As the person who came up with it no, that is not it at all. CAAC refers to "casual" players who whine and cry about anyone who brings a stronger list than theirs, come up with all kinds of arbitrary rules (most of them vague and unwritten) that you're expected to follow, assert moral superiority over everyone who doesn't follow their rules about the "right" way to play the game, and attempt to shun those people from the community. And they assume that "casual" is synonymous with "good", and is the default assumption for everything that isn't competitive. IOW, if a unit/game type/etc is bad for competitive play then it must, by default, be great for "casual" games even if in reality it makes things worse for those games as well. This usually extends to having a poor level of understanding of game design and balance, and even being proud of embracing bad design/balance as proof of how thoroughly they reject the hated competitive style of play.

In short, the term "casual" becomes redefined from its normal meaning of having a low investment in the game and not taking anything seriously to being extremely serious about rejecting the people and play styles they hate. There is nothing at all casual about them, and "CAAC" highlights the absurdity of their chosen label.


This. Another thing I would add is they tend to undermine communities, by trying to ostracise and denigrate those they deem as WAAC, and often turn beginners away entirely for example "this group is full of WAAC gakholes, you're going to get treated unfairly because these guys don't know the definition of fun". What it really means is "these people have a different image of the game to me and I can't accept it" and it tears apart communities, especially in non-GW settings.

Automatically Appended Next Post:
 Galas wrote:
CAAC are the boogeyman of WAAC players. It only exist on the internet to justify themselves. The kind of players that could be really a CAAC don't play in clubs, they play in their garages with their friends. When WAAC are present in reality constantly, and they are capable of destroying comunities or local scenes. Or at least drive many players away.


Not true at all. I have encountered CAAC players both online and in stores.


I've come across a few of these people in my time as well, I've even seen my share of "casual tournaments" (an oxymoron) where you have to take "themed lists" (themes the organiser finds suitable) and can't take "tournament models" (aka good models). It's not restricted to any game, I've seen it in multiple places, and it always comes down to these kinds of people running them. I like my share of casual friendly games, but an event is inherently not the place for it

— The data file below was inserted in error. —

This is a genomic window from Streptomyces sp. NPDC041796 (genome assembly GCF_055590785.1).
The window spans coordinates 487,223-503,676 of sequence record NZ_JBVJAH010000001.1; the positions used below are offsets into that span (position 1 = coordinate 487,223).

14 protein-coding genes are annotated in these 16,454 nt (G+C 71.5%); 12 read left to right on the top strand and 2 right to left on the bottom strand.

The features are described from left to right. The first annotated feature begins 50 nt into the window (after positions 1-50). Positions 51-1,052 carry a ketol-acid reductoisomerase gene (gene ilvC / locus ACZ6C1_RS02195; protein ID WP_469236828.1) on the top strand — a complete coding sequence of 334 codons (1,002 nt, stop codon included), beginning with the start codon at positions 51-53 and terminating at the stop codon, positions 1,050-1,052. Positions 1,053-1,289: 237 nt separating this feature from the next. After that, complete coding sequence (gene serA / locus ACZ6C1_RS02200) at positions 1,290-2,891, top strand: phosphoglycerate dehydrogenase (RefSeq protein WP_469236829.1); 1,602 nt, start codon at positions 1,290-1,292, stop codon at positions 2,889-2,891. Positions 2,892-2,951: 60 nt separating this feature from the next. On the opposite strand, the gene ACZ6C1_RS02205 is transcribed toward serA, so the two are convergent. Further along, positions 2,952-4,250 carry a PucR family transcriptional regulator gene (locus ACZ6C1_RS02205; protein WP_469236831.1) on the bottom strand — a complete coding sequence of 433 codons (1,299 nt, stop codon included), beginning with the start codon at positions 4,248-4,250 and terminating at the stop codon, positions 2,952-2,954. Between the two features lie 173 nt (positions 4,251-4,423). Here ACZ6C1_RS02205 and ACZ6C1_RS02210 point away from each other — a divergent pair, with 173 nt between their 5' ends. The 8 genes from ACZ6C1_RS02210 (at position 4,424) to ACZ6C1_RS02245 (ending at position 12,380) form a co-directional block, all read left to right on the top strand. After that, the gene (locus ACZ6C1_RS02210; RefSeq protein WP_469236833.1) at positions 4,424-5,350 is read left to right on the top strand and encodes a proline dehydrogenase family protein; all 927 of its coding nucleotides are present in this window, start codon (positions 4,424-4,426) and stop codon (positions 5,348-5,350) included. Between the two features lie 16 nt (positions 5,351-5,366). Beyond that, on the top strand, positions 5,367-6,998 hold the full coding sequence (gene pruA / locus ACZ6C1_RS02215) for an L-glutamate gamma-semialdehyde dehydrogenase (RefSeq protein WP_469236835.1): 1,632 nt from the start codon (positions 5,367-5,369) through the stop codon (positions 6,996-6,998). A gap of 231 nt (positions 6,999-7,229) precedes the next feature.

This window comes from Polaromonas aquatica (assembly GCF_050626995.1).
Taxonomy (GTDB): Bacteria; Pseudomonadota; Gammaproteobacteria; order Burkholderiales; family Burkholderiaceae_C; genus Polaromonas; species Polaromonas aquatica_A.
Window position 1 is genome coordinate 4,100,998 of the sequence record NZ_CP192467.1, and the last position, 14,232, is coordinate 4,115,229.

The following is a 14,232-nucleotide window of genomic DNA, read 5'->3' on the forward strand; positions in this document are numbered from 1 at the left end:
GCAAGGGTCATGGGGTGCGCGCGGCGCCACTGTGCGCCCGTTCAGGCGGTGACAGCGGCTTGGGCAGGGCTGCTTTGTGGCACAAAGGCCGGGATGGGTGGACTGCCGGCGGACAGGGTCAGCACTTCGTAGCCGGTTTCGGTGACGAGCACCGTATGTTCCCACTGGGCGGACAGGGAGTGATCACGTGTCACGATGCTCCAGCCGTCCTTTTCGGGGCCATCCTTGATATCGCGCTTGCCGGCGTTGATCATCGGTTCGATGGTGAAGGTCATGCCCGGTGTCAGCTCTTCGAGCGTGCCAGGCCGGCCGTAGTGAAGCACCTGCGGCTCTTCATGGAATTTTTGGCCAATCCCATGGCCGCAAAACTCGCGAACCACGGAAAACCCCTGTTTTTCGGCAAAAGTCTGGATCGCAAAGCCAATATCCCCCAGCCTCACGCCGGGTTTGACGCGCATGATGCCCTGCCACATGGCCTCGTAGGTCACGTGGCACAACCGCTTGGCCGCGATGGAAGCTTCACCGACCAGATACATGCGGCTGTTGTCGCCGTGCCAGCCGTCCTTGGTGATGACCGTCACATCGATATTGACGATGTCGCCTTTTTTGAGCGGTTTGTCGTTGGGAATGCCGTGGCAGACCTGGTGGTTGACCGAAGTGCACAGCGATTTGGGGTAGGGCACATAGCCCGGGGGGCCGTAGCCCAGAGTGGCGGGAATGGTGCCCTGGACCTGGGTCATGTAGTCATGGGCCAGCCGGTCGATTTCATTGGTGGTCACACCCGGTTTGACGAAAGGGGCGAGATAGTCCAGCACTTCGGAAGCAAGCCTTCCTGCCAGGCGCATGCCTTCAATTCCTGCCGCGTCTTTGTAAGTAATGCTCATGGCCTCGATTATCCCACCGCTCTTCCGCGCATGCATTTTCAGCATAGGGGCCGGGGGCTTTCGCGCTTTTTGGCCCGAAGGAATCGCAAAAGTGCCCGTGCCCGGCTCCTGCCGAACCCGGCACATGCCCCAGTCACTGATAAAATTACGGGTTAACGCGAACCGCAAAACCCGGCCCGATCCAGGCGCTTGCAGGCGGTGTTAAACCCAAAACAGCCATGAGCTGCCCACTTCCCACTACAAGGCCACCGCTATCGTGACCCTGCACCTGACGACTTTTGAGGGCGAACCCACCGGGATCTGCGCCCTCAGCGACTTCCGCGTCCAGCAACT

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Malifaux Outcasts
Infinity
Batman Miniatures Game- The Brave and the Bold, Suicide Squad and the Rogues
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Made in us
Plaguelord Titan Princeps of Nurgle




Tampa, FL

Technically, it's someone who is a "sore loser" and blames their opponent having a cheese list for everything, usually with the implication of moral superiority for playing a fluffy list. The opposite of WAAC, where instead of arguing dubious rules that border on cheating, they instead take the moral high ground by saying things like "Well you're playing a filthy list"

Too often though, it's used by a few angry people here (not naming names, but we all know who I mean) as a pejorative against anyone who feels that 40k/GW games, in general, aren't meant for cutthroat competitive play and you do not, in fact, have to always bring the best units possible to have fun. So just like you see WAAC thrown around to mean anyone who plays competitively, even if they don't try to rules lawyer dubiously worded rules, you see CAAC thrown around to indicate anyone who doesn't always build the best list they can but actually cares about the background, lore, and tone of the game beyond treating it like a competitive e-sport in every game, tournament or not.